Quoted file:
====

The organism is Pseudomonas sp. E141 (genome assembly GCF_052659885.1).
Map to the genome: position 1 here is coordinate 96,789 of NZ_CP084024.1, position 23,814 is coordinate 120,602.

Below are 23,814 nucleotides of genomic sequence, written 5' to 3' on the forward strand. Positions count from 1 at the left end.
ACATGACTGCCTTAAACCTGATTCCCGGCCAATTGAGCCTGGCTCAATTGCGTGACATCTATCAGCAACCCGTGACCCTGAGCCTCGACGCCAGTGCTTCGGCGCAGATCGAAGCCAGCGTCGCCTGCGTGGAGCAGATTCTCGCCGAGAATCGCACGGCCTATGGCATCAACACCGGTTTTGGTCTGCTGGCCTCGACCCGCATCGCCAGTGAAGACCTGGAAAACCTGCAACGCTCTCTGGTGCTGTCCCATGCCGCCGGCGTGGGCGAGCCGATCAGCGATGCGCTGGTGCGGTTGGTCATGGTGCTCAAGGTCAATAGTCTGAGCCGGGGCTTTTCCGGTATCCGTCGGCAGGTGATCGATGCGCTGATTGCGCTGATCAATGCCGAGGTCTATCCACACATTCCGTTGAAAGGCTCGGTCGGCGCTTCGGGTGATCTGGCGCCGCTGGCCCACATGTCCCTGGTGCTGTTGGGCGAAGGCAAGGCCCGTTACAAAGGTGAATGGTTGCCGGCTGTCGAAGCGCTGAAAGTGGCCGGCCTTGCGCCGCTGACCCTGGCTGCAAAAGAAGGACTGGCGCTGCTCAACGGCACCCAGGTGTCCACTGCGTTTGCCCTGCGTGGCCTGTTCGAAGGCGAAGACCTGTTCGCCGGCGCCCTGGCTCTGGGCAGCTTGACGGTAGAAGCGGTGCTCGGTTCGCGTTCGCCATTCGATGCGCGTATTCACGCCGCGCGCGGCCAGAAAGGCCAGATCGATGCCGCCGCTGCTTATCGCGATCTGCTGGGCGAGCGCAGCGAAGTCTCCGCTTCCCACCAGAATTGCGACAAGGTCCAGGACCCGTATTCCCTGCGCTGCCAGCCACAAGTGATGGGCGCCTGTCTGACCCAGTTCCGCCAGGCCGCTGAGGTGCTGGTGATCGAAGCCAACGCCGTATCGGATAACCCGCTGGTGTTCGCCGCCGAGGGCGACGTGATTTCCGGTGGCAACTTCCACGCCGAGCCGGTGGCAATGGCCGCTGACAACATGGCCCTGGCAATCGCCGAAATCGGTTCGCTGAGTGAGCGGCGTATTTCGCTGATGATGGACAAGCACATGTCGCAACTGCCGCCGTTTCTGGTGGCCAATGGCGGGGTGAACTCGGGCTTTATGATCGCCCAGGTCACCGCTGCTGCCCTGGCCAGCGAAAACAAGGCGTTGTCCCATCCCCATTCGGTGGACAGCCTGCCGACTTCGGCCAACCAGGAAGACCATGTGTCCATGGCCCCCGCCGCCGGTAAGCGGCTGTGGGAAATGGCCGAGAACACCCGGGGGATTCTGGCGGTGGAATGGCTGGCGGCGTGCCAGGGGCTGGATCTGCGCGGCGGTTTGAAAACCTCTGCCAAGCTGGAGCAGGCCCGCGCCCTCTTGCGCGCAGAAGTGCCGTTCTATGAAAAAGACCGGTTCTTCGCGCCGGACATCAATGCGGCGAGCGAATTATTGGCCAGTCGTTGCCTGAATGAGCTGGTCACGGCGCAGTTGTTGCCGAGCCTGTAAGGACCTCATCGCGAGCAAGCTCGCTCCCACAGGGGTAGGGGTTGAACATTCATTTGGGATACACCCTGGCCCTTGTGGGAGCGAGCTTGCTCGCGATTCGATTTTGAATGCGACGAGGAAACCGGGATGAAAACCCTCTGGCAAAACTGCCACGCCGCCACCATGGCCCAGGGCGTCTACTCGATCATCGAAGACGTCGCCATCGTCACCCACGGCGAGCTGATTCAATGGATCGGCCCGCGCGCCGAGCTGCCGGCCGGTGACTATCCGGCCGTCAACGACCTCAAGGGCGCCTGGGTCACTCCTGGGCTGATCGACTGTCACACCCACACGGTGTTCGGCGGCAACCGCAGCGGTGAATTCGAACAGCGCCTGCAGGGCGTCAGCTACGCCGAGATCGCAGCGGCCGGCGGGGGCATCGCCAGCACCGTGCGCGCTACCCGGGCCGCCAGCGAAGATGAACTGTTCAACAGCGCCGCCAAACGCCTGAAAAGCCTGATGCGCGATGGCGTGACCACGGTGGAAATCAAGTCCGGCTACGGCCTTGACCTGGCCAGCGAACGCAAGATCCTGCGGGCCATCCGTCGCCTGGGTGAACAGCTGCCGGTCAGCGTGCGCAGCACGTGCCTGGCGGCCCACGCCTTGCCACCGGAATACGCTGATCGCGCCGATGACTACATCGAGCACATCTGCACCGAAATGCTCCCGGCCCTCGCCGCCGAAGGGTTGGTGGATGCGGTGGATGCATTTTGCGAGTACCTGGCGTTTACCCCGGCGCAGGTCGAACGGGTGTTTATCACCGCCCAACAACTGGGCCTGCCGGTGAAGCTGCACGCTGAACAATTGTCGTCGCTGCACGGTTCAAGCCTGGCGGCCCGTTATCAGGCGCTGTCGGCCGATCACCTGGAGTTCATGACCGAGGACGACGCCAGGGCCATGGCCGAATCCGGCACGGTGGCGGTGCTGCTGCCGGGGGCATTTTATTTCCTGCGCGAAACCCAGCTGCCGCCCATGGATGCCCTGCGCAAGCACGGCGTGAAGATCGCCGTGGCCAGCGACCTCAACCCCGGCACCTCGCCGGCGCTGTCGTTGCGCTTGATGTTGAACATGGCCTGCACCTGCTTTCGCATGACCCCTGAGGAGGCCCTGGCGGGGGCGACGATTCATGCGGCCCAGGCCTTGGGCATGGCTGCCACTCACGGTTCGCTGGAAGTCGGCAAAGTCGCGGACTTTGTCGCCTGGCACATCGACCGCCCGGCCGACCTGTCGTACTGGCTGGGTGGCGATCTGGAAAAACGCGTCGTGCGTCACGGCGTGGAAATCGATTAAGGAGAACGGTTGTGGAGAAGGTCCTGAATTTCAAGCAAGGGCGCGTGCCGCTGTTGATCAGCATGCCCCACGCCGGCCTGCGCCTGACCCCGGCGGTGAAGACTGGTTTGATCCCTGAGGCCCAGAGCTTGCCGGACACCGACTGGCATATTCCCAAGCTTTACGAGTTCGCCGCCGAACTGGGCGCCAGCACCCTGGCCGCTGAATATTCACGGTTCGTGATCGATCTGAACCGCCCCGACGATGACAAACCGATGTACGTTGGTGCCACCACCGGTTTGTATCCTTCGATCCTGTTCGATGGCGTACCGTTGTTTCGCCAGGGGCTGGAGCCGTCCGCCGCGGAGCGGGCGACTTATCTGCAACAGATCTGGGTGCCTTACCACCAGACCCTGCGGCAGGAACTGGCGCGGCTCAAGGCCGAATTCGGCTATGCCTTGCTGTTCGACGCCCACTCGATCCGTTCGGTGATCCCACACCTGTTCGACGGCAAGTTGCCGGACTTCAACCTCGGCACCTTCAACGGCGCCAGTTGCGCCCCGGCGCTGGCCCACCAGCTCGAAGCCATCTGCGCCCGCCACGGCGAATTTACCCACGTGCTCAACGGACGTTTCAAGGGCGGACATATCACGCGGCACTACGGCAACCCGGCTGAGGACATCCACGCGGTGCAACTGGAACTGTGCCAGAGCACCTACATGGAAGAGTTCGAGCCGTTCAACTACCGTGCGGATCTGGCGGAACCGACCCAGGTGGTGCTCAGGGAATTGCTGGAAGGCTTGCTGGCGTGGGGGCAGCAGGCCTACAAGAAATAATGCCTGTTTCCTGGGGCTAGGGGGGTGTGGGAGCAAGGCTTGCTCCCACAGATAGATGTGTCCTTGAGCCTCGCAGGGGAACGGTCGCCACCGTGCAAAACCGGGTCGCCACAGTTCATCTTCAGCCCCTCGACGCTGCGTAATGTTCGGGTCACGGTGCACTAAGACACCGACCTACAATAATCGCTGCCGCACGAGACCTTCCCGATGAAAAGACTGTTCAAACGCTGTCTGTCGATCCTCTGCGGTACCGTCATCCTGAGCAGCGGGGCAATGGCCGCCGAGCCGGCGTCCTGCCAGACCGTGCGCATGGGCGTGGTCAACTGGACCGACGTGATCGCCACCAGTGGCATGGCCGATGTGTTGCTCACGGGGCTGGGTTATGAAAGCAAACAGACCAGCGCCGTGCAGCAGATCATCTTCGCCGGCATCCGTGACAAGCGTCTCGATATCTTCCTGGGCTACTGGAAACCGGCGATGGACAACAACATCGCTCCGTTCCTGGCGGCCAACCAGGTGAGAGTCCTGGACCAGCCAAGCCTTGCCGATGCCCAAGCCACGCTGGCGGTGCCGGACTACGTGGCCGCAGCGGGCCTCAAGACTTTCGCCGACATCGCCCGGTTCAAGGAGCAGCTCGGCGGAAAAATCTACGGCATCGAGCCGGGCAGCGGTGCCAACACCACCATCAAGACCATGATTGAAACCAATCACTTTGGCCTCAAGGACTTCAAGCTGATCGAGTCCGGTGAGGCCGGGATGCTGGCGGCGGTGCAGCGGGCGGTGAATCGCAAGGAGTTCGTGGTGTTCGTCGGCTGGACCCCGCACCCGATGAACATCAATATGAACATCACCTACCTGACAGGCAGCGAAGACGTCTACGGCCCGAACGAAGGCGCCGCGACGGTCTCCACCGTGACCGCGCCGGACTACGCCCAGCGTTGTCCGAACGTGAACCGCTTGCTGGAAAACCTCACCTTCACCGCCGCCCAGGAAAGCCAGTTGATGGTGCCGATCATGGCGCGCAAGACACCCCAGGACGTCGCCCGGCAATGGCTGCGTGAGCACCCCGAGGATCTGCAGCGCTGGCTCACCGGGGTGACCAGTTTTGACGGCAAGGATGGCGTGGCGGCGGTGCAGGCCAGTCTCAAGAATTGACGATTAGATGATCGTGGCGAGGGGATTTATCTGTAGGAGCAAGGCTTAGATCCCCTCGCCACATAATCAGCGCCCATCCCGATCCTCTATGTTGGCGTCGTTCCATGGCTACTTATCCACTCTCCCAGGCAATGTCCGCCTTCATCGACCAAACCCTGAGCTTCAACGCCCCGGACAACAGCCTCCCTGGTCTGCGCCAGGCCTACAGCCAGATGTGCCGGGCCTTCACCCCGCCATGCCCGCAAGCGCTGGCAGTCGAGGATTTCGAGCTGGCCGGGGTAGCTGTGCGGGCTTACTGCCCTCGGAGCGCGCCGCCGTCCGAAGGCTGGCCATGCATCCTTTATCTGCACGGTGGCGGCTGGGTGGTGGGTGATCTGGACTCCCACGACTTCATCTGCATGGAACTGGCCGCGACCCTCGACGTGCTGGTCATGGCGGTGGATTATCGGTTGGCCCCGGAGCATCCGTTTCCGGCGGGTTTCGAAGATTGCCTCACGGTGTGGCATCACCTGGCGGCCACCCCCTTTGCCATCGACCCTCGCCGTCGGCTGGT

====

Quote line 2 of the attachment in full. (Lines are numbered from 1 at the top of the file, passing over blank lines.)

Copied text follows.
Map to the genome: position 1 here is coordinate 96,789 of NZ_CP084024.1, position 23,814 is coordinate 120,602.